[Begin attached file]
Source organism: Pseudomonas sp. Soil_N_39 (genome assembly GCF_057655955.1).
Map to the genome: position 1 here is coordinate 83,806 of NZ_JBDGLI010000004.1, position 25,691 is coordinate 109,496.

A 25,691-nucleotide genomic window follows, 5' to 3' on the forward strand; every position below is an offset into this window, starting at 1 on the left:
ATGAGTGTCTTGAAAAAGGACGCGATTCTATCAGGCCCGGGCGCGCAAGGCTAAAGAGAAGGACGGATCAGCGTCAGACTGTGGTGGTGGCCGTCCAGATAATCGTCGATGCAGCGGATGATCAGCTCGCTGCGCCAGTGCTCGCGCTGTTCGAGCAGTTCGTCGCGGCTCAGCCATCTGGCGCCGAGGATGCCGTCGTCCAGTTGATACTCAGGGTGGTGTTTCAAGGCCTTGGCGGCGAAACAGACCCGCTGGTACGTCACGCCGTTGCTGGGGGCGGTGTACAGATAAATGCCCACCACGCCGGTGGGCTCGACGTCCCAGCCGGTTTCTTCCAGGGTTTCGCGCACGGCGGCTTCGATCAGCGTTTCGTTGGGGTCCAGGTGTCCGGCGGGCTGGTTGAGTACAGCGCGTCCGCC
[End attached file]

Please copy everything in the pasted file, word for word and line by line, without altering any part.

Source organism: Pseudomonas sp. Soil_N_39 (genome assembly GCF_057655955.1).
Map to the genome: position 1 here is coordinate 83,806 of NZ_JBDGLI010000004.1, position 25,691 is coordinate 109,496.

A 25,691-nucleotide genomic window follows, 5' to 3' on the forward strand; every position below is an offset into this window, starting at 1 on the left:
ATGAGTGTCTTGAAAAAGGACGCGATTCTATCAGGCCCGGGCGCGCAAGGCTAAAGAGAAGGACGGATCAGCGTCAGACTGTGGTGGTGGCCGTCCAGATAATCGTCGATGCAGCGGATGATCAGCTCGCTGCGCCAGTGCTCGCGCTGTTCGAGCAGTTCGTCGCGGCTCAGCCATCTGGCGCCGAGGATGCCGTCGTCCAGTTGATACTCAGGGTGGTGTTTCAAGGCCTTGGCGGCGAAACAGACCCGCTGGTACGTCACGCCGTTGCTGGGGGCGGTGTACAGATAAATGCCCACCACGCCGGTGGGCTCGACGTCCCAGCCGGTTTCTTCCAGGGTTTCGCGCACGGCGGCTTCGATCAGCGTTTCGTTGGGGTCCAGGTGTCCGGCGGGCTGGTTGAGTACAGCGCGTCCGCC